There is no doubt that the world today is constantly in communication, with thousands of people, countries, organisations and businesses talking to each other across vast distances, every minute of every day. It’s almost impossible, especially if you come from the West, to imagine a world that isn’t interconnected in the way ours is, a world where everything you know stops only a few miles outside the nearest town.
Though globalisation may have a fair number of faults (specifically with regard to grave problems facing poorer countries, such as the difficulty they can have in competing in the world with richer, western countries, or the risk of exploitation of resources or cheap labour), I am certain that culturally, the greater level of connection globalisation provides can be a fantastic opportunity to learn and enrich. Whoever you are, reading this right now, you’re doing so in a university newspaper. What is a university other than a giant melting pot of ideas and people? The relative ease when it comes to travel and moving around have also contributed vastly to the potential of universities as learning institutions, due to the number of people from not only other European countries but also from other continents. I’m fairly confident that no-one will think universities would have done better had they just shut their doors to the world.
Then again, you could say I’m biased in this respect. I am a product of globalisation, a Third Culture Kid; raised outside of either of my parents’ cultures. In simple terms, I would not exist without the opportunities that globalisation gave my parents.
I was born in Switzerland to an Irish mother, with a Dutch father, raised in France and the Netherlands, and with family that stretches from England to Sweden to Finland to Australia and all the way to the United States. I now live in the UK as a student, with housemates from Panama, South Africa, the Netherlands, Ethiopia and the UK. That I gave such little thought to the fact that I had to move countries to come to the UK to study is testament to quite how pervasive the global mindset can be – I simply cannot imagine living my life limited to only one country or only one language.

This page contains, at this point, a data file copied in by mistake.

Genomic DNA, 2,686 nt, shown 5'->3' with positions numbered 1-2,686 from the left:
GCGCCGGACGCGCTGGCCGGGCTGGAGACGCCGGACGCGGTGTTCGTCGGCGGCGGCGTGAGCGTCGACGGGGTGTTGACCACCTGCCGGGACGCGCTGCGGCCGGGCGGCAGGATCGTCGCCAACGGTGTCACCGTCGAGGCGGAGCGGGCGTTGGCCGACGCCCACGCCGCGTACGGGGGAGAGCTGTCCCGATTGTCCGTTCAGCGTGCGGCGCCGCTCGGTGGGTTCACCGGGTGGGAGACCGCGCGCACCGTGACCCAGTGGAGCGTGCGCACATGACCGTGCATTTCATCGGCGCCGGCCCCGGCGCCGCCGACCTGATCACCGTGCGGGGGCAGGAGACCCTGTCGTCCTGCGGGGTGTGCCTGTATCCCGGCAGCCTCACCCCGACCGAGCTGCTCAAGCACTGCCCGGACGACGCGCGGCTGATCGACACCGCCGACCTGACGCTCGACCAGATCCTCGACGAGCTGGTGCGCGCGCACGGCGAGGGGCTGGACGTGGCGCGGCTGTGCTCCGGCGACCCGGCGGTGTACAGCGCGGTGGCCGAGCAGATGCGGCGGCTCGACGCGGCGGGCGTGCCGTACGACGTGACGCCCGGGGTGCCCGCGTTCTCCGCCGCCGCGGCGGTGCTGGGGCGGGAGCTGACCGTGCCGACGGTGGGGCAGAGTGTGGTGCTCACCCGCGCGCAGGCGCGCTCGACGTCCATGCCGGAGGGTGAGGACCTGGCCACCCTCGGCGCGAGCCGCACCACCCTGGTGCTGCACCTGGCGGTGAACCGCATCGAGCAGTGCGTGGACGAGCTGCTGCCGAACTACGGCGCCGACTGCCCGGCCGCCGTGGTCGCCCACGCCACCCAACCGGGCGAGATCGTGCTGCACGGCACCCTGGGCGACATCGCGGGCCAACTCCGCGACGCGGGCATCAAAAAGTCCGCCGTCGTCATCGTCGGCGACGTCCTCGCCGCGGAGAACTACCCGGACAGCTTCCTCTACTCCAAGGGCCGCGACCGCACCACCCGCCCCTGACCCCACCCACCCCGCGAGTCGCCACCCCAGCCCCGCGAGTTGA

As you can imagine, I was shocked, like many, at Theresa May’s assertion that “if you are a citizen of the world, then you are a citizen of nowhere”. It was quite astounding to hear a sentence that insular- and backwards-sounding from the leader of one of the richest, most internationally present countries on Earth, and although the Prime Minister may have meant it with regard to huge international corporations and not everyday people, you’d be forgiven for detecting a touch of nationalism in her words.
It’s far from the only example. The ongoing refugee crisis (and the disjointed response from various countries of the European Union), the Brexit vote (and the spike in anti-EU rhetoric), and most recently the election of Donald Trump to the White House after a divisive, aggressive and hateful campaign are only a few of the numerous events in recent months which have kept globalisation in the headlines. Everywhere you turn, barriers are being put up. It’s a climate of fear, cynicism, and looking inwards, in direct retaliation to a world which seems to be opening up too fast for some.
Globalisation, as a general rule, can make you very aware of the global events, and at the same time, the additional knowledge we may gain from it also makes it much more difficult to ignore crises happening throughout the world. In this respect, I would argue it’s now much harder for governments to get away with humanitarian inaction without drawing a wealth of criticism. Because we are now much more aware of such crises, it also makes it that much easier to come to the aid of countries who needed it most. As an example, the tragic Nepal earthquake that took place in April of 2015 killed nearly 9000 people, but news of it was broadcast all across the world very quickly, which made it much easier for people to learn about the tragedy and donate – and millions were received in donations in order to help rebuild the country.
Ultimately, I believe that, flawed though the concept may be, globalisation is in essence a good thing, at least in terms of culture and the increase in awareness of the world’s happenings. The sharing of information, beliefs, cultures, and ideas can, in my opinion, only serve to open the minds of the world’s citizens. And some open-mindedness may be exactly what the world needs right about now.